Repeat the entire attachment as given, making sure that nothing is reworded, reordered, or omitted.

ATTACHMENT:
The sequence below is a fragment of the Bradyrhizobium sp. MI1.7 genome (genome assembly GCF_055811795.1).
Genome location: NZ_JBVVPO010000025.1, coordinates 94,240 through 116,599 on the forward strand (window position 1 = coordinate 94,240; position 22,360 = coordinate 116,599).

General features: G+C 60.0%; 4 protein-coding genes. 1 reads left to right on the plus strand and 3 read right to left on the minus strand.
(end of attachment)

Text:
The sequence below is a fragment of the Bradyrhizobium sp. MI1.7 genome (genome assembly GCF_055811795.1).
Genome location: NZ_JBVVPO010000025.1, coordinates 94,240 through 116,599 on the forward strand (window position 1 = coordinate 94,240; position 22,360 = coordinate 116,599).

General features: G+C 60.0%; 4 protein-coding genes. 1 reads left to right on the plus strand and 3 read right to left on the minus strand.